How deadly mustard gas became the first effective chemotherapeutic agent
by Johnathan Frunzi
Gas! Gas! Quick, boys! An ecstasy of fumbling, Fitting the clumsy helmets just in time; But someone still was yelling out and stumbling And flound’ring like a man in fire or lime.
—Wilfred Owen, Dulce et Decorum Est (1917)
In virtually every hospital around the world, oncology patients are treated with constantly evolving life- and limb-saving protocols. Cancer has plagued mankind for thousands of years. Records of cancer exist from as early as the ancient Egyptian era. The famous Edwin Smith Surgical Papyrus, dating to 1,600 B.C., describes a man with “bulging tumors on his breast.” The translation of the treatment for this case simply reads: “There is no treatment.” Unfortunately, the history of chemotherapy lags behind that of the disease it treats by at least 4,000 years. And ironically, the first modern day anticancer drug was spawned from a deadly World War I weapon.
Sulfur mustard, or mustard gas, has the dubious distinction of being one of the original chemical weapons. Bis-(2-chloroethyl) sulfide was first synthesized by London Institute of Physics Co-founder Frederick Guthrie in 1860. Guthrie, a profound believer in the advancement of science through experimentation rather than discussion, first documented the toxic effects of mustard gas by applying his mixture of ethylene and sulfur dichloride to his own skin, thus joining other notables in the halls of self-experimentation.
Mustard gas was mass-produced under the name LOST (an acronym fashioned from the names of its developers) for the German company Bayer AG during the first decade of the 20th century. Unfortunately, this proved to be perfect timing for the introduction of chemical warfare by the German army in 1917. The first strike was against Canadian troops. One year later the British used the same agent to destroy the “impregnable” Hindenburg Line. This culmination of the storied allied forces’ 100 Days Offensive ultimately led to the end of the First World War.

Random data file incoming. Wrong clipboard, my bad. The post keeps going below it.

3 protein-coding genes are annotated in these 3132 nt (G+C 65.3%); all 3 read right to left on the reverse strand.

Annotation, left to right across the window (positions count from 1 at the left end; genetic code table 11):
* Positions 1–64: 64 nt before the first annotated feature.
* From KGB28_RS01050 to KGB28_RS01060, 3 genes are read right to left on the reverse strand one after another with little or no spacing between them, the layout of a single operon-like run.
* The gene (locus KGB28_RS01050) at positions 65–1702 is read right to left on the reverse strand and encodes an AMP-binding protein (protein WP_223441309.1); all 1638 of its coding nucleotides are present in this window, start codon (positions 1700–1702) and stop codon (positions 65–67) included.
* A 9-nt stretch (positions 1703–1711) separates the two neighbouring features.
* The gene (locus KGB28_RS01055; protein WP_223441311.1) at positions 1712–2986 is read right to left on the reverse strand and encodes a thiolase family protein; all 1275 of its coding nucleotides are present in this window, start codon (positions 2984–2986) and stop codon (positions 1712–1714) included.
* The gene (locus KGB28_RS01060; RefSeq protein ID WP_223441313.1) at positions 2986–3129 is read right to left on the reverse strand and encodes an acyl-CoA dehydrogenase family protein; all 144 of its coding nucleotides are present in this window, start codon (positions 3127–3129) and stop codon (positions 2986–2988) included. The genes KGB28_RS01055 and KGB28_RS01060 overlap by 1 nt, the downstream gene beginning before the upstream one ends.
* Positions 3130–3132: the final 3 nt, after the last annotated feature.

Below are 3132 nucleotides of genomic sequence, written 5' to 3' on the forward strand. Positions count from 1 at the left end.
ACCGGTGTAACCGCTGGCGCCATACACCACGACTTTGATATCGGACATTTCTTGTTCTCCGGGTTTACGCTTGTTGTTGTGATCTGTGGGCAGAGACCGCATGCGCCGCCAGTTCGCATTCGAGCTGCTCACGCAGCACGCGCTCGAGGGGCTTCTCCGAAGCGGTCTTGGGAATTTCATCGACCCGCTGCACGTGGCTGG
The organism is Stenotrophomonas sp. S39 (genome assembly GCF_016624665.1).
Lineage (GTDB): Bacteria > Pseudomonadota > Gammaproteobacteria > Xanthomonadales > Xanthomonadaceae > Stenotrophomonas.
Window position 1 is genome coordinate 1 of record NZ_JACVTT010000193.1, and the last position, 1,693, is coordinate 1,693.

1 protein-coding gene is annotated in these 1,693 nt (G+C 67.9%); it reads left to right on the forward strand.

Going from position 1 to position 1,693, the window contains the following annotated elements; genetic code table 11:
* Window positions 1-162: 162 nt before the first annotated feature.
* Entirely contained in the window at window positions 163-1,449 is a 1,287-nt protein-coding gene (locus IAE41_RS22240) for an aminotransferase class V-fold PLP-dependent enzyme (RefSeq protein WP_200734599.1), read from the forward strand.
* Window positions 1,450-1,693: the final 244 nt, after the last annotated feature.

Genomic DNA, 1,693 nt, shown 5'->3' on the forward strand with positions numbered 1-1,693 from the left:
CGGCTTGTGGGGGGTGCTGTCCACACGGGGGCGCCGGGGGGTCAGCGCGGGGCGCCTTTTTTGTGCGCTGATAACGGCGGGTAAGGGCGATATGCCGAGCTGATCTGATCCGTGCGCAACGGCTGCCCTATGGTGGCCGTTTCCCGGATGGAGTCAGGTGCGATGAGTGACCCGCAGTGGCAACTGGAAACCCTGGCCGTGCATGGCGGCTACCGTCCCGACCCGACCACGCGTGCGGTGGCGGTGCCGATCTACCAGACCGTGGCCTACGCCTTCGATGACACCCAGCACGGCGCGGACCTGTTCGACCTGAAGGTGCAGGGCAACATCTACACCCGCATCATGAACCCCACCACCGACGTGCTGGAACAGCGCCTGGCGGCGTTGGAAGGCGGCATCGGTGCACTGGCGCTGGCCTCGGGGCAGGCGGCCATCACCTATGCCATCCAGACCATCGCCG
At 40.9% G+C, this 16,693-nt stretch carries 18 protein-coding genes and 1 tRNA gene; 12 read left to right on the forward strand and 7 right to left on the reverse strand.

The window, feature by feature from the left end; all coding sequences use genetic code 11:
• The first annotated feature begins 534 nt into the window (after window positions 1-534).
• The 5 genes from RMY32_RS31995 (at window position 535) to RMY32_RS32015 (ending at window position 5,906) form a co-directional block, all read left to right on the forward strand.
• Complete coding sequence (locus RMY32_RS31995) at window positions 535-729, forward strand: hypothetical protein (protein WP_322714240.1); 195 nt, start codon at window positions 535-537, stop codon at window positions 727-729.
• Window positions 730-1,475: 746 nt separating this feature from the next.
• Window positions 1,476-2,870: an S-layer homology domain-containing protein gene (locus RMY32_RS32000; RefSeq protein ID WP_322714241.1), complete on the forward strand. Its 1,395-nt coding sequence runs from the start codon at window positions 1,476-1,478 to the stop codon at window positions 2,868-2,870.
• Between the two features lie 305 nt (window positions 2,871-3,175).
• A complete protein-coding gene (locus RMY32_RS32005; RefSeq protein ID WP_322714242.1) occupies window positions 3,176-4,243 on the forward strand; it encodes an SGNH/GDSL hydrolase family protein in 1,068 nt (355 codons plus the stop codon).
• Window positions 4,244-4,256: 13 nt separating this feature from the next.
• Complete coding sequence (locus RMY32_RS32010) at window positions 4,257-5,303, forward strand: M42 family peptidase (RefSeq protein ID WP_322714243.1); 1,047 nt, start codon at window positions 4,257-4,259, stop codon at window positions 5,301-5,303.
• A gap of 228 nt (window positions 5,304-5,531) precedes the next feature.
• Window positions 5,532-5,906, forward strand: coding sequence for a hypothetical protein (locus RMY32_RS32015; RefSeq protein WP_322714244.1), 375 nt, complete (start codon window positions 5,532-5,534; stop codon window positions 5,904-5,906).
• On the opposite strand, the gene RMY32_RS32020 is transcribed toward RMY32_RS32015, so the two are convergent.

Various permutations of this compound were used sporadically by numerous world powers over the next 25 years. The malevolent use of mustard gas may be responsible for nearly 100,000 deaths and approximately five times as many wartime injuries. In fact, sulfur mustard gas—not a gas or a mustard, but rather a yellowish-brown vaporized liquid with a mustard seed-like odor—is known primarily as an incapacitant rather than as a lethal weapon. The effects of this poison may remain hidden for two to 24 hours after exposure.
Sulfur mustard is a vesicant. It exerts its effects on the body’s mucous membranes. The skin and the eyes are among the first organs to be affected. The toxicity of this agent is dose-dependent. While lower concentrations can cause symptoms as minor as skin irritation and conjunctivitis, higher titers can lead to morbid consequences such as necrotic ulcerations of the skin and blindness. At still higher concentrations, inhaled vapors can damage the mucous membrane lining of the respiratory tract, leading to hemorrhagic pulmonary edema.
Sulfur mustard also causes chronic sequelae. After exposure, surviving victims might exhibit nausea, vomiting, alopecia, and increased vulnerability to infection. These later symptoms are the result of the poison’s ability to act as an alkylating agent, cross-linking DNA and preventing the normal sequence of DNA replication. The organs primarily affected are the lining of the gastrointestinal tract and the bone marrow, due to their inherent high mitotic activity.